Morocco’s King Mohammed sacks minister for economy and finance

Morocco’s king urged the government to take “urgent action” to address social issues.
Wednesday 01/08/2018
Moroccan King Mohammed VI greets the crowd at his palace in Tetouan, on July 31. (AFP)
Moroccan King Mohammed VI greets the crowd at his palace in Tetouan, on July 31. (AFP)

LONDON – Moroccan King Mohammed VI sacked the country’s minister for economy and finance on Wednesday, according to a statement by the Royal Cabinet.

"In accordance with the provisions of article 47 of the Constitution, the King Mohammed VI decided, after consulting the head of the government, to put an end to the functions of Mohamed Boussaid," read the Royal Cabinet statement. “This Royal decision is part of the implementation of the principle of accountability which His Majesty is keen to apply to all officials whatever their ranks or affiliations.”

The dismissal of Boussaid, who has held his position since 2013, comes just days after the Moroccan King gave a speech in which he was critical of the country’s political class and urged for “urgent action” to address social issues, particularly health and education. 

King Mohammed VI is also reported to have received economic reports criticising the country’s slow pace of reform. 

In a speech marking his 19th anniversary on the throne on Sunday, King Mohammed VI said that despite important accomplishments, “we continue to be lacking something in social matters,” pointing to social support and social protection programmes that “overlap each other, suffer from a lack of consistency and fail to effectively target eligible groups.”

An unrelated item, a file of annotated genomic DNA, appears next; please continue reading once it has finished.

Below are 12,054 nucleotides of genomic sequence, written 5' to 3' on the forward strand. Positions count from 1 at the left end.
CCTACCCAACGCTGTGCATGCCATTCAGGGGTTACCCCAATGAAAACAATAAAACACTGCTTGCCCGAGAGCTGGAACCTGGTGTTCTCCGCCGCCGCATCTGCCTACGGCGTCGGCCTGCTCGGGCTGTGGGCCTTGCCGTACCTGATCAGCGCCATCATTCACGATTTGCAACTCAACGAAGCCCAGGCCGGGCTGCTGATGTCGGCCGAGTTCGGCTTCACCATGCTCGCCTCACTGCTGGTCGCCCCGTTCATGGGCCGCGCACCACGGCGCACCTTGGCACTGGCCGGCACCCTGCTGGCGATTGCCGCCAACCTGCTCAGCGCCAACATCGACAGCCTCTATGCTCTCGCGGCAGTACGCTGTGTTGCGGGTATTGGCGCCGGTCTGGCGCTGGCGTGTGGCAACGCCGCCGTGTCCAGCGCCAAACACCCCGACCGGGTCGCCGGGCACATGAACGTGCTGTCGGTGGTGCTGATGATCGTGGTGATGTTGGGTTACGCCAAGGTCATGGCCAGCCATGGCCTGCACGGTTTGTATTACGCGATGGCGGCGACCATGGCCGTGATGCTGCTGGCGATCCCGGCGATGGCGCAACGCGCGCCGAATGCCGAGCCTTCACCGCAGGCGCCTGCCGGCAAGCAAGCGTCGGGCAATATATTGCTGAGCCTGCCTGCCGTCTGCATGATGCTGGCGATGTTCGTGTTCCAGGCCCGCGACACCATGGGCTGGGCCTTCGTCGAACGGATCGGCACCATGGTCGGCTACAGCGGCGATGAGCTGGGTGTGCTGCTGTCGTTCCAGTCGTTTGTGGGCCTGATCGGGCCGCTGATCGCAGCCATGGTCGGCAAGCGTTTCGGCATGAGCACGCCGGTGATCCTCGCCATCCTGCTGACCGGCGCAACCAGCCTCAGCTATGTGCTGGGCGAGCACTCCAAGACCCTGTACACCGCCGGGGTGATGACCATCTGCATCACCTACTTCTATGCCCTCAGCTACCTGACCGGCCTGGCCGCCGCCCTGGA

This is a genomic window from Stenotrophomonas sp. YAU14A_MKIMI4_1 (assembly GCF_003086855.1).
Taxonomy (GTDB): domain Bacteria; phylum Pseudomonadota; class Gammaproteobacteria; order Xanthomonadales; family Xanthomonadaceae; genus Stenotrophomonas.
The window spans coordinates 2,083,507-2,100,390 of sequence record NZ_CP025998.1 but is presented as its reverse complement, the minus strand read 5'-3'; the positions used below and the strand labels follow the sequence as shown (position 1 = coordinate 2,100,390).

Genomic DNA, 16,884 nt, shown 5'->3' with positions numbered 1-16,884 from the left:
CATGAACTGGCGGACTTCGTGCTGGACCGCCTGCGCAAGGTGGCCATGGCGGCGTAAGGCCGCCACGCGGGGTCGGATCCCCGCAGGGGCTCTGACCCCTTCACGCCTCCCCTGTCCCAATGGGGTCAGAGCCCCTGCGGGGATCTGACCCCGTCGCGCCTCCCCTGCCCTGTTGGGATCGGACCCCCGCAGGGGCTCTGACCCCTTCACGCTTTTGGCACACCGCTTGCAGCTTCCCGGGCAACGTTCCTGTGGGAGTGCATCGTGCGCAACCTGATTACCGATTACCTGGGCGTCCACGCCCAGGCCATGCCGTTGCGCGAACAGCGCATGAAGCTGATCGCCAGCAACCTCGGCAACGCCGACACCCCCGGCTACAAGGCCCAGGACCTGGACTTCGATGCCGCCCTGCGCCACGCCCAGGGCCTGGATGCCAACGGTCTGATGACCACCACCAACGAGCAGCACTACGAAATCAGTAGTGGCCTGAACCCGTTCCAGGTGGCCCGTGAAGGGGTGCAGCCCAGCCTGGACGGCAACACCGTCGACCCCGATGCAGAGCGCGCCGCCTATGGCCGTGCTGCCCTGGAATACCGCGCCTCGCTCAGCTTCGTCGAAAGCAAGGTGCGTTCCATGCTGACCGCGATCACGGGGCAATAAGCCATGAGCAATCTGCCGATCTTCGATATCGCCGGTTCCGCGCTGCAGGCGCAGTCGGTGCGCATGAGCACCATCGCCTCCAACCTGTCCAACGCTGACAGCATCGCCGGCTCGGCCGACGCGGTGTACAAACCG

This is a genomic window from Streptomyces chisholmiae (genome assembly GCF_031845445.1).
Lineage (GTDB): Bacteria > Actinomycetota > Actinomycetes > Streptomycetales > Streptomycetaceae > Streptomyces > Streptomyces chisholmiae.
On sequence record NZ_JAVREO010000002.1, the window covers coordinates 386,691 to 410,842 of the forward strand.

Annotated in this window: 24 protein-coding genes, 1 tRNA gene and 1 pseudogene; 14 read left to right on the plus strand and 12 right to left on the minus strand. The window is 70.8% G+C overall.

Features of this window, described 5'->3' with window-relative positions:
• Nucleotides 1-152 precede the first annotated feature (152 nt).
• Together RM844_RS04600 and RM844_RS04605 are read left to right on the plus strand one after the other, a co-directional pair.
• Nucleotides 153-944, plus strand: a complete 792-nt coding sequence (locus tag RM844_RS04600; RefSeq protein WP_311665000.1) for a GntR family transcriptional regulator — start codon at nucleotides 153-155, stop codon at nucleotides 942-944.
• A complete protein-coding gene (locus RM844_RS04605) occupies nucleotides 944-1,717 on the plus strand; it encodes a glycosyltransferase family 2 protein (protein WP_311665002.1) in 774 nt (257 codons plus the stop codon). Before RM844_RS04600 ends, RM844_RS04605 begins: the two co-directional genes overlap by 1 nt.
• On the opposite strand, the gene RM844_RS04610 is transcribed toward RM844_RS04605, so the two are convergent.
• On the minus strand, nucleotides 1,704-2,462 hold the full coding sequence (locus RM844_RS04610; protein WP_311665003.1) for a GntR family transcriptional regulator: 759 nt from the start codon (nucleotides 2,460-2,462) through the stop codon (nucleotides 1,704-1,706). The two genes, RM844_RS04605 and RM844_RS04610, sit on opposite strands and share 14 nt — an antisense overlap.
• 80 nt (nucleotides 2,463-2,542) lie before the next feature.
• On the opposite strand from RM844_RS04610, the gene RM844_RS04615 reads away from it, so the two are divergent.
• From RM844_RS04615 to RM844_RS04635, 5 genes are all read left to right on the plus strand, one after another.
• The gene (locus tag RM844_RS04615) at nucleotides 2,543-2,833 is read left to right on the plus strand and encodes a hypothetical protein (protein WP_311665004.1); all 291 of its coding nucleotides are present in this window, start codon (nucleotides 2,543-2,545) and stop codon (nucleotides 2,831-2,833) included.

Morocco is marked by glaring social and territorial inequalities, against a backdrop of high unemployment among young people. In 2017, it was ranked 123rd out of 188 countries on the Human Development Index.

In his speech, the king called for accelerating the establishment of a national system to register families for social support programmes and invited the government to “undertake a comprehensive and deep restructuring” of existing programmes.

He also called for “a strong boost to programmes to support schooling” and a reshaping of the health system, which “is characterised by glaring inequalities and weak management.”

The king’s speech was delivered in the northern city of al-Hoceima which was the epicentre of the “Hirak Rif” protest movement that rocked the country in 2016 and 2017.

The social unrest began in October 2016 after the death of a fisherman and spiralled into a wave of protests demanding more development in the neglected Rif region and railing against corruption and unemployment.

Over the past week Moroccan media have said they expect a royal pardon for dozens of demonstrators and activists who were sentenced in late June to up to 20 years in prison.

The 54-year-old monarch made no reference to the protests in his speech.

Afterwards, an official statement said 1,200 pardons were granted, without specifying if the jailed demonstrators were among them. Moroccan media said none of the Hirak protestors was pardoned.

(The Arab Weekly staff and news agencies)